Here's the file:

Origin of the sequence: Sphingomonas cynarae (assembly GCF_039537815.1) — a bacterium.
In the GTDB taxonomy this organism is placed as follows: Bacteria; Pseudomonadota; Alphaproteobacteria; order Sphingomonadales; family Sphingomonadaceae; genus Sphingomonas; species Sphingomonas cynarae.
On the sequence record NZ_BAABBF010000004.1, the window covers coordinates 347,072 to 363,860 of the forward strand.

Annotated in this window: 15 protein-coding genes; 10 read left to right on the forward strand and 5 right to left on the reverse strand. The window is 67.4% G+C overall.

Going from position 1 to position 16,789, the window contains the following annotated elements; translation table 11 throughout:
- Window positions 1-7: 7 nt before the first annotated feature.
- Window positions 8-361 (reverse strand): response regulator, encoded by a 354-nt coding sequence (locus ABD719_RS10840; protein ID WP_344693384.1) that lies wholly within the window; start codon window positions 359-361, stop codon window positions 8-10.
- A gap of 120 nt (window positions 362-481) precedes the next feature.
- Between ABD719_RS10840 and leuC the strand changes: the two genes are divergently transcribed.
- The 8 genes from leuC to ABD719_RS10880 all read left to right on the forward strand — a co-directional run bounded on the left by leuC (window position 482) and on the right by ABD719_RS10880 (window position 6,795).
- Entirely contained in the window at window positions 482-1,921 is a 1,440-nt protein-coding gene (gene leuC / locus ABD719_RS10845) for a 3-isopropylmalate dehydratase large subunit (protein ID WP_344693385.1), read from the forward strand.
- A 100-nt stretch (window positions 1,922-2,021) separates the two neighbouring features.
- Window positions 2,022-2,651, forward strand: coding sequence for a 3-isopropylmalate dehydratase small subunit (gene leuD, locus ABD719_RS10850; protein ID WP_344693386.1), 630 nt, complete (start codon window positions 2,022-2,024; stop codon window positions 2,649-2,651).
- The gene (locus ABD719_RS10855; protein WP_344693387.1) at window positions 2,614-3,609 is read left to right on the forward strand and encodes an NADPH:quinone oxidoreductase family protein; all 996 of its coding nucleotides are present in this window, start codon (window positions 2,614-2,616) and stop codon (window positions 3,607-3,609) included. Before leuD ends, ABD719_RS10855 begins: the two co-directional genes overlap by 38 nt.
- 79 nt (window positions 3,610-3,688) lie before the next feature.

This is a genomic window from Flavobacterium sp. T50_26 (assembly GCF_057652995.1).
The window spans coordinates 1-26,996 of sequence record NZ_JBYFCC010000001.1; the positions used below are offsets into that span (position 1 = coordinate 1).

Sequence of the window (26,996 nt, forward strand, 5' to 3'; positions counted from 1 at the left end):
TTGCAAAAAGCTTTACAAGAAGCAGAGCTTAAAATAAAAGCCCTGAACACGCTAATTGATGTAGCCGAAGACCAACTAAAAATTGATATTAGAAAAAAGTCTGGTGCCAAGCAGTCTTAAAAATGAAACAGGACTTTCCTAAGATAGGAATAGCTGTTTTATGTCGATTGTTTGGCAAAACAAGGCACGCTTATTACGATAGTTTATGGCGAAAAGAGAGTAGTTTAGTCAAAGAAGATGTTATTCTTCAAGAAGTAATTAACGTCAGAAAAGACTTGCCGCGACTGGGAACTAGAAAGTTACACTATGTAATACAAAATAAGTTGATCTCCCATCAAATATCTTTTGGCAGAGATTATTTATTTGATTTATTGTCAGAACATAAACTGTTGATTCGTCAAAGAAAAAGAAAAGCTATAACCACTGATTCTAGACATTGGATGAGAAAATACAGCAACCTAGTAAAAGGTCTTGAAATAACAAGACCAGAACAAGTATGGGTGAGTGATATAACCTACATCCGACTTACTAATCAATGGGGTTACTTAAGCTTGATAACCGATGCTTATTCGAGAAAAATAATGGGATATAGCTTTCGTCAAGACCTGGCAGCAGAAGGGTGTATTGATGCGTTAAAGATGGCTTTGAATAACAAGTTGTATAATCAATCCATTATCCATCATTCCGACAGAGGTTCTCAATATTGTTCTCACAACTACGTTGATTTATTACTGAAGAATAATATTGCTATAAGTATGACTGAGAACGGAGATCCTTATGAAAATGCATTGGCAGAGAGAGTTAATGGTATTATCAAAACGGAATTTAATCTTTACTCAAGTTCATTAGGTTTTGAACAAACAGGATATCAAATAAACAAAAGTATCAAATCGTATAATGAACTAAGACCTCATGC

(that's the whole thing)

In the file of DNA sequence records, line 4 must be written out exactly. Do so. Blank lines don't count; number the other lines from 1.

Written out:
Annotated in this window: 15 protein-coding genes; 10 read left to right on the forward strand and 5 right to left on the reverse strand. The window is 67.4% G+C overall.